resolved Feb 22

In February of 2021 Texas experienced large scale blackouts, with a near complete grid failure, due to a week long state wide winter storm. A new winter storm is coming to Texas the week of Christmas, will Texas experience rolling blackouts or large scale blackouts before march 20th of 2023?

Market will resolve yes if: multiple cities in Texas experience rolling or large scale blackouts during a single storm cell, due to widespread power generation or distribution failures. as reported by major news organizations.


12/22/22: added "widespread power generation or distribution failures" into the resolution

12/19/22: added "during a single storm cell" in the resolution

Close date updated to 2023-02-02 5:40 pm

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Just to be clear to those involved, Jeff did not lose 10k as Jack originally said (and corrected) from an N/A. There were 516 unique traders. The bonus is 10M per trader.

The worst outcome for Jeff was YES. The best outcome was NO. N/A was in the middle (as it was for everyone else). Jeff was obviously heavily biased against a YES resolution, and a little less biased against a N/A resolution. He admitted that bias when he appointed a 3rd party to resolve.

I know it’s over, I’m just correcting the misinfo. I have no reason to believe Jack acted to protect Jeff (he even thought N/A was worse for him) and I completely understand the way Jack handled it. It’s also very possible Jeff had no bad intentions (as he did actually appoint a 3rd party).

predicted NO

@Gen Either way I just donated 7,500 mana ($75) to the internet archive which I believe is more then I would have lost in a yes resolution. never had any bad intentions, just didn’t know how to address the ambiguity, I tried to ask for help with the ambiguity on discord in the early days of the market but no one replied and the market just snowballed 🤷‍♂️

predicted NO

@PhatFree I should also say @jack Chose the N/A resolution as I delegated the choice to him since he is a top contributor and had no stake in the market. I’m simply donating as both a way to signal that I never cared about the mana, and so that at least something good came out of market.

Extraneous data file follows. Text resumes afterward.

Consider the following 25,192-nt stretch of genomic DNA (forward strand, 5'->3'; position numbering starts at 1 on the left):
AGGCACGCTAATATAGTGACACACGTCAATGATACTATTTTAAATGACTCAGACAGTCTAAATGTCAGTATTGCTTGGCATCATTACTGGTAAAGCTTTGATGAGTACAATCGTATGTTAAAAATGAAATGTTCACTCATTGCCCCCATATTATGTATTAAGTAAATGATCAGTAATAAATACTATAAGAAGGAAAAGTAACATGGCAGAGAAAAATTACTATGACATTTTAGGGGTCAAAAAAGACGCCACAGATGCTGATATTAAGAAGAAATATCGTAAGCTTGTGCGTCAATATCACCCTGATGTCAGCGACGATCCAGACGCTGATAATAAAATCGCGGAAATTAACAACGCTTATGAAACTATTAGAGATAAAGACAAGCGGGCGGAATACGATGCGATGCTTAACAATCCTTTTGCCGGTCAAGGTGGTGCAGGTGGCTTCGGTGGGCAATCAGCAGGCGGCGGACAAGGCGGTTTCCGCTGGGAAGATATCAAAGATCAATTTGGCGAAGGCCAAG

predicted YES

The people who really got screwed are the ones who sold their positions at a loss when it became obvious that this market was going to be a s**tshow

predicted NO

@SuperTaxGenius Every trade is reversed, meaning that anyone that had lost or gained money has been restored their original mana. No one got screwed, everyone’s money is returned.

The only real looser is myself who looses 10k mana of unique trade bonus. Even if the market has closed yes I would have gained 1k mana. This closing of N/A was motivated by the issues of ambiguity, not mana

predicted YES

Probably should have closed it earlier. It was obvious people interpreted what was said vice what was meant very early on. Lesson learned on specific resolution criteria, which is wicked hard. Better luck next time. I know I'm piling on but I really feel this lesson needs to hit hard not just for you but for anyone following. I'm new to the market making and I know I am going to be much more careful in the future.

predicted NO

As stated by @jack I’ve actually lost more mana in resolving to N/A then I would have lost in a no resolution, due to the unique trade bonuses.

I really don’t care about the mana, and am happy donate the mana I have left using the manifold markets charity function to serve as proof of that.

This market turned into an even bigger headache then when I had no power for 5 days in the 2021 storm… And that’s saying something!

predicted NO

@PhatFree Yes resolution*

@PhatFree Yikey spikey!

The sad truth is that this market resolved because the maker said “uhhh I actually meant that it had to be like last year” and then the independent assessor weighed their mind state way more than they should have. The whole reason it was given to a third party was because the maker was biased (massive NO position)

Really disappointing ending to a massive market.

Not Jack’s fault though. They made a “fair” decision, with valid reasoning, even if it was arguably wrong. Important lesson for clarifying terms early and setting clear standards in future markets, I encourage market participants to be vocal about resolution criteria and concerns earlier rather than later. (I didn’t play this market, because it was so unclear and the maker was taking large positions)